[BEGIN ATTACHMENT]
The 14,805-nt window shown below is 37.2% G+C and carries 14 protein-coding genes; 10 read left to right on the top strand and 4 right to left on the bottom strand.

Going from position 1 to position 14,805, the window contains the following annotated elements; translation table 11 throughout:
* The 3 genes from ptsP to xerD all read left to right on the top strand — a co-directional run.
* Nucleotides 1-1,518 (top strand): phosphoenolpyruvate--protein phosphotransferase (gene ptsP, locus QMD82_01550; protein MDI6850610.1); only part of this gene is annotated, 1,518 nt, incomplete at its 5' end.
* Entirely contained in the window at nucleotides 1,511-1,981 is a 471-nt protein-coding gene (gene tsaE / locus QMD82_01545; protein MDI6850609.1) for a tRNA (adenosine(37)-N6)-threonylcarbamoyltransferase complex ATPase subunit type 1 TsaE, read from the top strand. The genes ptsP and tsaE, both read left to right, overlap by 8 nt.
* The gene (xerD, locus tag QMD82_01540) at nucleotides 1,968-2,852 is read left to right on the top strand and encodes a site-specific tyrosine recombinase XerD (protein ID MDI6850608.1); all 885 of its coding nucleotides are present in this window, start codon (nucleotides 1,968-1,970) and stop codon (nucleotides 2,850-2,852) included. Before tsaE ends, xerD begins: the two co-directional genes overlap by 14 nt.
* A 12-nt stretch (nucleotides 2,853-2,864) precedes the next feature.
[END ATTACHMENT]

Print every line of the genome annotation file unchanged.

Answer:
The 14,805-nt window shown below is 37.2% G+C and carries 14 protein-coding genes; 10 read left to right on the top strand and 4 right to left on the bottom strand.

Going from position 1 to position 14,805, the window contains the following annotated elements; translation table 11 throughout:
* The 3 genes from ptsP to xerD all read left to right on the top strand — a co-directional run.
* Nucleotides 1-1,518 (top strand): phosphoenolpyruvate--protein phosphotransferase (gene ptsP, locus QMD82_01550; protein MDI6850610.1); only part of this gene is annotated, 1,518 nt, incomplete at its 5' end.
* Entirely contained in the window at nucleotides 1,511-1,981 is a 471-nt protein-coding gene (gene tsaE / locus QMD82_01545; protein MDI6850609.1) for a tRNA (adenosine(37)-N6)-threonylcarbamoyltransferase complex ATPase subunit type 1 TsaE, read from the top strand. The genes ptsP and tsaE, both read left to right, overlap by 8 nt.
* The gene (xerD, locus tag QMD82_01540) at nucleotides 1,968-2,852 is read left to right on the top strand and encodes a site-specific tyrosine recombinase XerD (protein ID MDI6850608.1); all 885 of its coding nucleotides are present in this window, start codon (nucleotides 1,968-1,970) and stop codon (nucleotides 2,850-2,852) included. Before tsaE ends, xerD begins: the two co-directional genes overlap by 14 nt.
* A 12-nt stretch (nucleotides 2,853-2,864) precedes the next feature.